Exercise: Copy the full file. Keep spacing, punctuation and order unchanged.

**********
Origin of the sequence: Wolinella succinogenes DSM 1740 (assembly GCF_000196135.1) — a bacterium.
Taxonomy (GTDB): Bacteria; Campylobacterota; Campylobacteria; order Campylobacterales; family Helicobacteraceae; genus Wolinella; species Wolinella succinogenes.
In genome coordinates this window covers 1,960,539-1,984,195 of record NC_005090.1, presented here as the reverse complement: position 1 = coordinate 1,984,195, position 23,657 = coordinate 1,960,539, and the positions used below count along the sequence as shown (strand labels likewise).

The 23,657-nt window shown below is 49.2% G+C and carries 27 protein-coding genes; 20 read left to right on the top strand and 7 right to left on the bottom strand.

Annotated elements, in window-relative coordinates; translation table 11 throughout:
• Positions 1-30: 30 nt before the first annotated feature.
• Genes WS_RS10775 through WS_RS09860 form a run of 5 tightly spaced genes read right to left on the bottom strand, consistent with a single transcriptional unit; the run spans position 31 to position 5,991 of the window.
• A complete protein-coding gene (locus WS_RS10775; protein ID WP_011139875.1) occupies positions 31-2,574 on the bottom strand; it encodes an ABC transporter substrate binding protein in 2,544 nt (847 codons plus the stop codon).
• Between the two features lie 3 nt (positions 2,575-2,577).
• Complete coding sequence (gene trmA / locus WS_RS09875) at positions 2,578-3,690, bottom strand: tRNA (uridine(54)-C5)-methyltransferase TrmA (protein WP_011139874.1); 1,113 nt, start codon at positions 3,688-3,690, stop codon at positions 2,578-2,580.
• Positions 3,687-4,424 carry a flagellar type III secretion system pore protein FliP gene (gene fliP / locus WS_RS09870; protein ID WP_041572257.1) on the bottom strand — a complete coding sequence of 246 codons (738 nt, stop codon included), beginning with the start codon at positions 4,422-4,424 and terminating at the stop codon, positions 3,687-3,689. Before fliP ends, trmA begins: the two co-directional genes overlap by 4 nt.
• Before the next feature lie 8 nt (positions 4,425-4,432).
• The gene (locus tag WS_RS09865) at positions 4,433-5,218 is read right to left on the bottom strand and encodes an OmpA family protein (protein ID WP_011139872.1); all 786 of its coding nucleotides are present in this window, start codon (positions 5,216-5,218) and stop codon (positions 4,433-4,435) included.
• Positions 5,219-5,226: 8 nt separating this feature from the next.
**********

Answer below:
Origin of the sequence: Wolinella succinogenes DSM 1740 (assembly GCF_000196135.1) — a bacterium.
Taxonomy (GTDB): Bacteria; Campylobacterota; Campylobacteria; order Campylobacterales; family Helicobacteraceae; genus Wolinella; species Wolinella succinogenes.
In genome coordinates this window covers 1,960,539-1,984,195 of record NC_005090.1, presented here as the reverse complement: position 1 = coordinate 1,984,195, position 23,657 = coordinate 1,960,539, and the positions used below count along the sequence as shown (strand labels likewise).

The 23,657-nt window shown below is 49.2% G+C and carries 27 protein-coding genes; 20 read left to right on the top strand and 7 right to left on the bottom strand.

Annotated elements, in window-relative coordinates; translation table 11 throughout:
• Positions 1-30: 30 nt before the first annotated feature.
• Genes WS_RS10775 through WS_RS09860 form a run of 5 tightly spaced genes read right to left on the bottom strand, consistent with a single transcriptional unit; the run spans position 31 to position 5,991 of the window.
• A complete protein-coding gene (locus WS_RS10775; protein ID WP_011139875.1) occupies positions 31-2,574 on the bottom strand; it encodes an ABC transporter substrate binding protein in 2,544 nt (847 codons plus the stop codon).
• Between the two features lie 3 nt (positions 2,575-2,577).
• Complete coding sequence (gene trmA / locus WS_RS09875) at positions 2,578-3,690, bottom strand: tRNA (uridine(54)-C5)-methyltransferase TrmA (protein WP_011139874.1); 1,113 nt, start codon at positions 3,688-3,690, stop codon at positions 2,578-2,580.
• Positions 3,687-4,424 carry a flagellar type III secretion system pore protein FliP gene (gene fliP / locus WS_RS09870; protein ID WP_041572257.1) on the bottom strand — a complete coding sequence of 246 codons (738 nt, stop codon included), beginning with the start codon at positions 4,422-4,424 and terminating at the stop codon, positions 3,687-3,689. Before fliP ends, trmA begins: the two co-directional genes overlap by 4 nt.
• Before the next feature lie 8 nt (positions 4,425-4,432).
• The gene (locus tag WS_RS09865) at positions 4,433-5,218 is read right to left on the bottom strand and encodes an OmpA family protein (protein ID WP_011139872.1); all 786 of its coding nucleotides are present in this window, start codon (positions 5,216-5,218) and stop codon (positions 4,433-4,435) included.
• Positions 5,219-5,226: 8 nt separating this feature from the next.